And one final note under combat encounters: tie them to a puzzle or trap. Do you know what's harder than fending off a bunch of grindylows with knives? Doing that in a room that constantly goes dark thanks to a light-absorbing mushroom in the middle of the room. The trap augments the combat, giving the party two things to do at once: fend off the attackers while solving the trap.

Bonus points if the party is fighting while navigating a trap while trying to do the dance to get the door open (Combat + Trap + Puzzle).

IV. Color Code

This is a newer thing I've been experimenting with, but I really like it so far. Color code your encounters so that your party knows how far they have progressed. There are many ways you can do this (does the local flag have a progression of colors on it? Does the local deity have a symbol with different colors tied to it?), the most simple being going in order of the colors of the rainbow. This gives you seven colors, thus seven levels of encounters, which is a decent size for a mini dungeon crawl.

What it does subliminally, though, is it boosts party morale. If you've ever been in a dungeon where it seemed like things were dragging and you were making no headway (I was once in a dungeon as a player for four sessions, which was a looooong time, and the GM even cut out a few sections so that we could move on with the plot), you know how important morale is during a dungeon crawl. Color coding gives your players a diagnosis of how far along they are.

Now you can do colors various ways. Perhaps the rooms are different colors (what I'm doing in my underwater dungeon, because kappas love color and grindylows are color-blind, so they wouldn't mess up the color scheme), or the creatures or guards are in different colors (your common footmen will dress in one color, but your inner guard may have different livery). This can be subtle, but it signals to your players how successful they are being, and as the colors change morale grows.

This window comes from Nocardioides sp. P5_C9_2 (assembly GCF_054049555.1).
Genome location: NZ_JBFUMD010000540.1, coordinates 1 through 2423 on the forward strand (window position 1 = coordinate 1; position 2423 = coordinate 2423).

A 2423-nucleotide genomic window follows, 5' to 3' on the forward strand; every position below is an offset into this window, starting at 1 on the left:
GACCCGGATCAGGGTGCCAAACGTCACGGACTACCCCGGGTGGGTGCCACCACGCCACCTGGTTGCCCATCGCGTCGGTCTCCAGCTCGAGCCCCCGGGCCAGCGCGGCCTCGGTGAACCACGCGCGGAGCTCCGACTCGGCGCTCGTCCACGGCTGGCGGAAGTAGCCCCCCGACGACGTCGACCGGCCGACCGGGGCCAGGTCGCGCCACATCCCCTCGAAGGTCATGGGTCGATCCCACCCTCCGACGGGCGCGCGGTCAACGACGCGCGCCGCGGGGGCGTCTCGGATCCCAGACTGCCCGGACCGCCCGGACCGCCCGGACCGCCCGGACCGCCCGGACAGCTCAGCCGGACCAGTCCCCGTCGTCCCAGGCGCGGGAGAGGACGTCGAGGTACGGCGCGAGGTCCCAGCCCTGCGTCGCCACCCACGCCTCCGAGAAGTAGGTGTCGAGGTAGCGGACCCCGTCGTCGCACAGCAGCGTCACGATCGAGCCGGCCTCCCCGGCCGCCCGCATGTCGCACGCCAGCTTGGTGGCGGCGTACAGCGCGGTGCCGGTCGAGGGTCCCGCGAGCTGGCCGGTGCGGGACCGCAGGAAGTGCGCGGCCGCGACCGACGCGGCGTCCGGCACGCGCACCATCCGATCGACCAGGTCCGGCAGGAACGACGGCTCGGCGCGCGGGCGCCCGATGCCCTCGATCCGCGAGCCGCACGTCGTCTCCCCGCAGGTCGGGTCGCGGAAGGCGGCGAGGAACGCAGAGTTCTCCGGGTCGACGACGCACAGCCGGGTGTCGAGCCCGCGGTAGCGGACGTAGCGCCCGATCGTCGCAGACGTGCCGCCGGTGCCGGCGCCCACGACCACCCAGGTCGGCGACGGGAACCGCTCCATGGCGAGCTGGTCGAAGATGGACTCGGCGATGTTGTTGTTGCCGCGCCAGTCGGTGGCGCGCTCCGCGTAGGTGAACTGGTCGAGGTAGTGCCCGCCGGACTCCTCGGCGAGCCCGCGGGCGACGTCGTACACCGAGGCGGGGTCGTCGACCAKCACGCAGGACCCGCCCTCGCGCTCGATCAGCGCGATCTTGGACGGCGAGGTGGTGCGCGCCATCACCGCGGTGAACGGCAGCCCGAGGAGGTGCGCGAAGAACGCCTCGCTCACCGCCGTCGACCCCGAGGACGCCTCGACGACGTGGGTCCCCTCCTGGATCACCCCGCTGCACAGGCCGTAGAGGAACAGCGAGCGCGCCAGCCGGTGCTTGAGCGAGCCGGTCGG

I personally like scaling up to red as the final color, in part because red is my favorite color, but also because it signals "danger." This also means that, if you are color coding the inhabitants, putting a red dragon at the end of the dungeon works for the color scheme. But yes - choose a color scheme, and use it to signal to your players.

V. Does It Make Sense?

Why would a given culture have spinning blades in the hallway? Why would a high-traffic area have pressure plates that set off dart shooters? Why would there be a gang of trolls in the room right before the core of the lair? Lots of reasons, you just need to figure out what those reasons are.

Do a bunch of ghosts with no mass or fliers who don't touch the floor inhabit the dungeon? Then they won't set off a pressure plate, so it's perfectly fine to have them in a dungeon. Do the spinning blades spin 3 feet off the ground, deftly missing the inhabitants that are under 3 feet tall but chopping up intruders who are far larger than they are? There are tons of reasons why any trap makes sense, but the question is does it make sense with the theme that you are using? Does it make sense for the creatures that you added? Does it make sense for the atmosphere and setting (underwater darts sound awesome, until you realize that a pressure plate on the floor is the wrong trigger as people will likely be swimming through the dungeon instead of walking).

For our dungeon, this dungeon was taken by the grindylow clan from a former fey civilization, so we have two things to weigh: did it make sense for the kappa, and does it still work for the grindylows? So keep in mind that if you have creatures that have crept into a formerly built place, it has to make sense for both.


Not all of these ideas are unique to me; for more great ideas (like the integration of verticality into your dungeons, which we will discuss in a future dungeon design post) check out this video by Questing Beast on YouTube: he has really good stuff. I hope that this has been of use to you, and may your dungeons be that much cooler!

Until next time,